Top Teachers: Jill Morris

On her first day as a teacher, Jill Morris stood outside her classroom door, greeting children with a wide smile as they came down the hallway. One little girl stopped, looked up at Morris, then looked down. . . and threw up on Morris’ shoes.

It was an inauspicious start, to be sure, but it didn’t faze the young teacher.

“The nurturing side of me kicked in quickly, and I picked her up and didn’t really care about the mess on my feet,” she recalled.

The years since that day in Fairfax County have been smoother sailing, and Morris has distinguished herself as a caring, thoughtful teacher during her seven years at Henrico’s Pemberton Elementary, where she teaches first grade.

“No matter who I have in my classroom, I want them to feel loved and valued and know that there is someone in their corner,” she said. “No matter who walks through my door, I’m their champion.”

First-graders bring Morris much joy because of their wide-eyed love of school and of learning. Her students are excited about using computers, taking pictures and recording their voices for presentations.

“When a group of students smile, that means a lot,” Morris said.

Parents, including one who nominated Morris, have noticed her efforts.

“She goes out of her way to check on her past students to make sure they are still on the path to success,” one nominator wrote. “Jill volunteers her time to help with the school plays and musicals. This takes a huge amount of her personal time, but she is there to support the children and make them the best they can be.”

Morris has been in charge of the backstage crew for the school’s musical, which are produced every other year.

“You get an opportunity to see a student shine when maybe they wouldn’t in the classroom,” she said.

She experienced that firsthand several years ago when she convinced one student to participate in that year’s musical, even though he wasn’t sure he was talented enough. His enthusiasm for the role was evident throughout, though, and his mother told Morris how thankful she was for the teacher’s encouragement.

“He stood there beaming as his mother told me that,” Morris recalled. “He was so proud.”

A few weeks later, the boy’s mother died. He moved out of state to live with his aunt, who wrote Morris a letter explaining how much the experience – and the lasting memory of his mother’s pride – meant to the boy. The next year, the boy came back to visit and gave Morris a big hug.

“Those are the touching moments that you will never forget as a teacher,” she said.
Bail Bonds Chesterfield VA

New law will expand business development sites

The commonwealth, and especially its rural areas, may get an economic boost under legislation signed into law this week by Gov. Terry McAuliffe.

At a ceremony with the legislation’s sponsors and the state’s secretary of commerce, McAuliffe signed two bills reducing the size of industrial sites that qualify for assistance from the Virginia Economic Development Partnership.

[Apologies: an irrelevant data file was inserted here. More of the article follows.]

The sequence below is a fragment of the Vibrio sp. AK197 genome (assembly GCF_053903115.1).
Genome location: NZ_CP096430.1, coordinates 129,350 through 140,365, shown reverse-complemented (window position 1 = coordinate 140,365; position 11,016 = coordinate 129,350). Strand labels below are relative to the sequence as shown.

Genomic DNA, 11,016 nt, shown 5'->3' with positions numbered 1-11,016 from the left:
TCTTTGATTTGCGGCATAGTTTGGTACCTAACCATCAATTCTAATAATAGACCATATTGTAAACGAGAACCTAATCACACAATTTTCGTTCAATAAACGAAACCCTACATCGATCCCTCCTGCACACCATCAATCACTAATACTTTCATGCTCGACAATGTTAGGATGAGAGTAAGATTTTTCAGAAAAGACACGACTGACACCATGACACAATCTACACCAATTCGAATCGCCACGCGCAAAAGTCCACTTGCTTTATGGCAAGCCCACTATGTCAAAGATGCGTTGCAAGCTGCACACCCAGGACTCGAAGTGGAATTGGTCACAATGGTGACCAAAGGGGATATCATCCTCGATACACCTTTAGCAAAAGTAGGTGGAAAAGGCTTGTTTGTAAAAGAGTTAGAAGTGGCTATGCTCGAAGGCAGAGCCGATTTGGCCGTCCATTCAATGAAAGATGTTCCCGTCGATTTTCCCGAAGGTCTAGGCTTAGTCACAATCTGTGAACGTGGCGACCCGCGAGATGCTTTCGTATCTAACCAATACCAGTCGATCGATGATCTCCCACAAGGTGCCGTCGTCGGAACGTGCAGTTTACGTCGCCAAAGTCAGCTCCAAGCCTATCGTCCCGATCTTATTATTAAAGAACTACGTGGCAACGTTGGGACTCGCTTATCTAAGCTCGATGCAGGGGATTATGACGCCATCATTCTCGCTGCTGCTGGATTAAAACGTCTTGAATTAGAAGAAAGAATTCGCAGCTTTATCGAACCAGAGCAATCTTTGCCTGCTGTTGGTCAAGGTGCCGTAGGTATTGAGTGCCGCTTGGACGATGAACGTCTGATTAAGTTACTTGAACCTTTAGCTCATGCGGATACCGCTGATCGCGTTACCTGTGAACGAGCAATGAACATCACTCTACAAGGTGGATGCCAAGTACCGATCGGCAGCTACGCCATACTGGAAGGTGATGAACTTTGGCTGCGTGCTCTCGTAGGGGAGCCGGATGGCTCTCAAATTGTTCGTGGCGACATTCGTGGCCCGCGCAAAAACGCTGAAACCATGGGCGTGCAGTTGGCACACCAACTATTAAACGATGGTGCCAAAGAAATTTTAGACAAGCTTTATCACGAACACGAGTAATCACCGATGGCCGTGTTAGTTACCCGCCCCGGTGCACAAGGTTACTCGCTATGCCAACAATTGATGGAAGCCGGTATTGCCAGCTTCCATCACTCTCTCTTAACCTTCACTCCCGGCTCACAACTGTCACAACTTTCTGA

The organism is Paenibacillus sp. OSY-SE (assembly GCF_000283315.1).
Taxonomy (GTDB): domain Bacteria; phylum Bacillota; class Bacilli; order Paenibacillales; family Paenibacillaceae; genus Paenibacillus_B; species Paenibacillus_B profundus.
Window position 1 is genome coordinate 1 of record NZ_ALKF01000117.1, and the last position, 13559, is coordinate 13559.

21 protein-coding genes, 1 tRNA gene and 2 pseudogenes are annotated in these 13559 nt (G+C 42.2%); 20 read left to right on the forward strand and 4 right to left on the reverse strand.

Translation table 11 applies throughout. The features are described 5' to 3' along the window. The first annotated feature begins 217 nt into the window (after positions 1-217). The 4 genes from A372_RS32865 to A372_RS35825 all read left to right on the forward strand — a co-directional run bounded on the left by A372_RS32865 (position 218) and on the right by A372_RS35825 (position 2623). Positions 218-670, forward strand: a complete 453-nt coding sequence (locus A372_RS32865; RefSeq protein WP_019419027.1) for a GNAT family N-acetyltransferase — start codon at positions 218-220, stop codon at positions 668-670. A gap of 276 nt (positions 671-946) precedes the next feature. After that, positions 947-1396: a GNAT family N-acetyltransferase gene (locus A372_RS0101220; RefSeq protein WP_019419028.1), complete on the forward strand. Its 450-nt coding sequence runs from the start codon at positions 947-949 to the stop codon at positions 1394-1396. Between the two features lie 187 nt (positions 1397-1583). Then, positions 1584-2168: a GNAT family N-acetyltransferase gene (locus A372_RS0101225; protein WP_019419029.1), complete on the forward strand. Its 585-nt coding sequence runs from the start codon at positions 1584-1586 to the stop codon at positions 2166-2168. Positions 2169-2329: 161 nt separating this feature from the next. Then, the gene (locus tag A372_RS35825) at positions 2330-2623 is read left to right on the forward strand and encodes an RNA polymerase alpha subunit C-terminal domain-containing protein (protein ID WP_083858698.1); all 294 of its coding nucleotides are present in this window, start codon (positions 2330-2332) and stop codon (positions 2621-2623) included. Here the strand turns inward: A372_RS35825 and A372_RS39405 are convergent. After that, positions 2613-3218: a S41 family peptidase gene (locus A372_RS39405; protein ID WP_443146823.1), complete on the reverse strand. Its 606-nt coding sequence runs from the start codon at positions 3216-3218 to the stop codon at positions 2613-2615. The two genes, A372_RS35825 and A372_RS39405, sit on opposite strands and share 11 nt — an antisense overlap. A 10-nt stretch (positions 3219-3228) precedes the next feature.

> Read more.

New law paves way for delivery robots

Having your groceries delivered by a robot sounds like something out of The Jetsons, but that prospect is not as futuristic as you may think.

For the second year in a row, the Virginia General Assembly has passed a law to legalize the operation of autonomous vehicles. Beginning July 1, “electric personal delivery devices” will be allowed to operate on sidewalks and other shared-use paths throughout Virginia.

> Read more.

Virginia schools soon must test for lead in water

With the water crisis in Flint, Michigan, safe drinking water is a high priority nationwide, especially for children. Beginning July 1, schools in Virginia will be required to test their potable water for lead.

Senate Bill 1359, which Gov. Terry McAuliffe signed into law on March 20, seeks to ensure that local school boards test the drinking water in schools and that it meets federal guidelines. The Food and Drug Administration recommends that the level of lead not exceed 15 parts per billion. > Read more.

Business in brief


The Virginia Society of Certified Public Accountants (VSCPA) has announced its officers and Board of Directors for the 2017–18 fiscal year. At-large Board members include: Anne B. Hagen, CPA, of Masonic Home of Virginia in Henrico. The officers and directors were sworn in at the VSCPA’s annual business meeting on May 16 in Williamsburg. > Read more.

Free weekly 5k coming to Henrico

The Richmond metro area is no stranger to 5k races and events. To participate in most 5k events, runners must register and pay a fee. But the Parkrun organization will be providing Henrico County with a free 5k every Saturday at Deep Run Park starting June 3.

Parkrun began in England in 2004 and eventually found its way to the U.S.

The Deep Run Parkrun program will be the 10th one in the U.S., said Darrell Stanaford, the country manager for Parkrun USA. > Read more.

Henrico Business Bulletin Board

May 2017
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The Honey Dewdrops, Laura Wortman and Kagey Parrish, will perform at 8 p.m. at The Tin Pan, 8982 Quioccasin Rd. Their fourth full-length album “Tangled Country” was released in May 2015 and became a Top Ten record on national folk and Americana stations. Doors open at 6 p.m. Tickets are $15 in advance and $20 at the door. For details, call 447-8189 or visit http://www.tinpanrva.com. Full text

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